Nine passenger wheeled Caravan

Ten passenger turbo Otter seaplane

date floatplanes to drop off visitors on the Port Townsend waterfront, but for now you can easily fly to the Port Townsend area on Kenmore Air, landing at docks in Port Ludlow and Port Hadlock, or you

can charter a flight to let you off right on the beach where access is permitted. For an easy alternative approach to your scenic Olympic Peninsula weekend flyaway, you can catch a Kenmore flight

out of Seattle’s Boeing Field directly to Port Angeles, rent a car to explore the entire Peninsula and end your day in Port Townsend in the luxurious comforts of the Clam Cannery Hotel & Spa.

Jupitor Ranch, Gabriola Island, BC

Sometimes you can judge a book by its cover: One look at Jupiter Ranch on Gabriola Island and you know it’s not your typical bed and breakfast. For starters, you’ll notice the startlingly contemporary design and architecture. Built in a style that proprietor Sylvie Milman calls “pastoral modern,” the low-slung, eco-friendly building features huge glass windows along its south-facing walls, and a striking red, white and

black color scheme. Light pours into the spacious interior, flooding the state-ofthe-art kitchen and the two sumptuous guest suites. No tacky tchotchkes sit around collecting dust; instead, bright, contemporary artwork decorates the space, much of it by Milman and other artists from Gabriola’s thriving arts community. Milman’s studio is only metres from the main building—walk by it and you’ll glimpse a raft of easels and explo-

By Rebecca Agiewich

sions of colour. Visiting artists take up residency there and teach classes. Milman even encourages guests to book time in the studio. On Gabriola, you can kayak the protected waters, bike its tranquil roads or visit one of its many beautiful marine parks. Didn’t bring your bike? Milman, who’s known for her hospitality, might even let you borrow hers. Take it for a quick spin to nearby Drumbeg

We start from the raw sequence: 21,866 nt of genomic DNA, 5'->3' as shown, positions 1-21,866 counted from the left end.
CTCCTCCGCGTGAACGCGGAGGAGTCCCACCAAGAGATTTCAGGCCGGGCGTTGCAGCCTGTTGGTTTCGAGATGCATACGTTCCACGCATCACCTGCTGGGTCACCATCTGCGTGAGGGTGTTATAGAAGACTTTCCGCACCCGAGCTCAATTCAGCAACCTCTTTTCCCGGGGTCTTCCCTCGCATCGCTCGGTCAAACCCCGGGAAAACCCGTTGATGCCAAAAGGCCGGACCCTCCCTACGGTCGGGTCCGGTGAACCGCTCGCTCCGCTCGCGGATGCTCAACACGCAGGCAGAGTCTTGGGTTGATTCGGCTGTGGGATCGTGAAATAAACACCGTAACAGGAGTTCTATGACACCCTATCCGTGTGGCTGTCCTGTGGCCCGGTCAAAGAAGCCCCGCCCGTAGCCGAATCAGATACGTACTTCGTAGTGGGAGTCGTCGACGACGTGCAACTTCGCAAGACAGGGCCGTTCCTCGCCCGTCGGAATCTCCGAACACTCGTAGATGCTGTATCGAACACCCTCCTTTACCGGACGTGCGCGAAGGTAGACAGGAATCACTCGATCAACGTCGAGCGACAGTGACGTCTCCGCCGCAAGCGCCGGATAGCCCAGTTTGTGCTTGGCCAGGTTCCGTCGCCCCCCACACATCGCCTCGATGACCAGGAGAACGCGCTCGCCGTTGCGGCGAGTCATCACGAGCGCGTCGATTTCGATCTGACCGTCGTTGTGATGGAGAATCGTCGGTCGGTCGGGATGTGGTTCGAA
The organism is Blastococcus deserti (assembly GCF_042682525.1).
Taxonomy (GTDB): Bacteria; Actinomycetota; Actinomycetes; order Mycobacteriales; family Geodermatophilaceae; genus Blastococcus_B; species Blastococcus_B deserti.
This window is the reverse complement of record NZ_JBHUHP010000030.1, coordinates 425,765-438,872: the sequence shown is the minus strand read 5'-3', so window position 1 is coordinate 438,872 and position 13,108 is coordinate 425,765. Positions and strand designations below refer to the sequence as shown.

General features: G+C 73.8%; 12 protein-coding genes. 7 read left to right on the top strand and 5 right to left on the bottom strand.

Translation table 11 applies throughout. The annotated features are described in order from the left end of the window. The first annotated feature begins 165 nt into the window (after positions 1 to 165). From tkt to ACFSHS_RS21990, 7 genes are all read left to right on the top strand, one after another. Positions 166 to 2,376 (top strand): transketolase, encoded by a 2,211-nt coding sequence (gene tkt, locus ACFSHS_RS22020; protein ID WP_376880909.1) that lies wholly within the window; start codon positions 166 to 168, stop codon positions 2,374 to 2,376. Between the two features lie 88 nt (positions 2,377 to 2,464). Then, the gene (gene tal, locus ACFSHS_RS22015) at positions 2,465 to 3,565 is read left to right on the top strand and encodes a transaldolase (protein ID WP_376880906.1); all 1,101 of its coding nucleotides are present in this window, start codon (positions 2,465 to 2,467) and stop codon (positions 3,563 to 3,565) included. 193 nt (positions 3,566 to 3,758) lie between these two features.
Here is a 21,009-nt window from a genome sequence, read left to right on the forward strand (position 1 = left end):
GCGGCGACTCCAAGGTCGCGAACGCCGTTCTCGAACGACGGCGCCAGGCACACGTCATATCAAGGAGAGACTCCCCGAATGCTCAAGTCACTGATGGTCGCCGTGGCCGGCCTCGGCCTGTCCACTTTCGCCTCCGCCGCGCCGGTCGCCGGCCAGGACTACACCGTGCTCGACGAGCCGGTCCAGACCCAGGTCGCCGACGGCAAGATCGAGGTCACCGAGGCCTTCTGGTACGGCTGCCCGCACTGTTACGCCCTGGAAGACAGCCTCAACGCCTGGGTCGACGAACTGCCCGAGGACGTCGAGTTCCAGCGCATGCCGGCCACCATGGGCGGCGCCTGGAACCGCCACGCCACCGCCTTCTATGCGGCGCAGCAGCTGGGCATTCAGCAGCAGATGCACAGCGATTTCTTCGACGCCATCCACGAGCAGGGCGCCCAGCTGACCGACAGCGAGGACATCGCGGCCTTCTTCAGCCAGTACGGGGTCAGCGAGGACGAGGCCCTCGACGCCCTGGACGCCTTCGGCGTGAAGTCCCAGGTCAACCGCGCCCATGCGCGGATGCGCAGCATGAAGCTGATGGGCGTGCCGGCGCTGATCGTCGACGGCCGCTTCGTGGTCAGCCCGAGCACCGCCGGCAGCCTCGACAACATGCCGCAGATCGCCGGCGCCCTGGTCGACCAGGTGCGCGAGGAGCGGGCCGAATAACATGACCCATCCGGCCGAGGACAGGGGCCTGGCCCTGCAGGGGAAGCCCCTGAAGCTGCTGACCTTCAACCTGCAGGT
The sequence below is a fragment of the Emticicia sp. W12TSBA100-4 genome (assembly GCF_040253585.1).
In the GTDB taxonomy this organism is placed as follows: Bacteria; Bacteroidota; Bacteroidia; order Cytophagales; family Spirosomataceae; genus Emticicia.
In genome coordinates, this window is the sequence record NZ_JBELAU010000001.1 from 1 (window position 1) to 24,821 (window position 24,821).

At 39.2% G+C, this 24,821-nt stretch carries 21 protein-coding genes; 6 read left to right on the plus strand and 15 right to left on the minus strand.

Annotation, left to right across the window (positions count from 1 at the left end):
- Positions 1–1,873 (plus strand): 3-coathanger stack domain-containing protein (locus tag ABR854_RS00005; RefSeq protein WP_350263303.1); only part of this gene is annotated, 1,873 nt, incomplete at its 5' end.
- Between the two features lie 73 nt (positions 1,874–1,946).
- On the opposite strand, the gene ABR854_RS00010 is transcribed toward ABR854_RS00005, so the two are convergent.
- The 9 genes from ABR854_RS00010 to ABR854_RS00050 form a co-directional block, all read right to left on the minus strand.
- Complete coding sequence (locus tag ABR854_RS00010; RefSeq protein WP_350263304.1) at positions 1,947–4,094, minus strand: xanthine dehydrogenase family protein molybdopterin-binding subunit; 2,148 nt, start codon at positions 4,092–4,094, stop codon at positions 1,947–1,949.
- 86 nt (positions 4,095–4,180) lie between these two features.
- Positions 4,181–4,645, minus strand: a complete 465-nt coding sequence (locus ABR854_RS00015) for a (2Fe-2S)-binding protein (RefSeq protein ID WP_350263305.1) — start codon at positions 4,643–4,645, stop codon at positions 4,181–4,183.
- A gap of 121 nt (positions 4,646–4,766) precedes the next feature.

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Provincial Park with its expansive views of Gabriola Passage. If you want some beach time, a private trail leads right from Jupiter Ranch to the water’s edge. Only a 20-minute ferry ride from Nanaimo Harbour, Gabriola is still off the radar of most tourists. When you step off the ferry, what you notice first is the silence. But don’t let

that fool you. Gabriola might be peaceful but it’s not sleepy. The island is home to a high concentration of artists whose works can be found in delightful galleries such as Gabriola Artworks, which also serves deliciously strong espresso to enjoy as you browse. At mealtime—if you’re not too full

from one of Jupiter Ranch’s famous breakfasts­ —you have plenty of restaurant options. The Silva Bay Resort and Pub, on the south end of the island, serves handmade pasta dishes to die for (among many other mouthwatering selections), in a beautiful waterfront setting with a deck overlooking Silva Bay. Islanders also highly recommend The Old A Frame, Mad Rona’s and Robert’s Place. When it’s time to settle in back at Jupiter Ranch, Milman ensures that you won’t be wanting for anything. Heated hardwood floors, clawfoot tubs and gas fireplaces are just a few of the amenities you’ll find in your room (along with a welcoming plate of crudités when you arrive). Wi-fi and cable TV connect you to the outside world, while incredibly comfy king-size beds guarantee you won’t want to get out of bed in the morning. Undoubtedly though, the scent of fresh pastries and strong coffee will eventually lure you out, along with Gabriola Island’s many charms.

Fairholme Manor, Victoria, B.C. A short drive from the Kenmore Air terminal in Victoria’s Inner Harbour, you’ll find Fairholme Manor. This five-star boutique inn is located on its own acre of land a stone’s throw from Government House in the elegant, oldworld Rockland district. If Victoria were a cake, Fairholme Manor would be its delectably sweet icing. Innkeeper and cookbook author Sylvia Main acquired the 1885 Italianate mansion eleven years ago and successfully created one of the Northwest’s most acclaimed inns. “The mansion was a private residence,” Main says. “We updated everything and, in the process, uncovered many of the building’s original features, which we preserved and incorporated into our design.” Main wasn’t going for a Victorian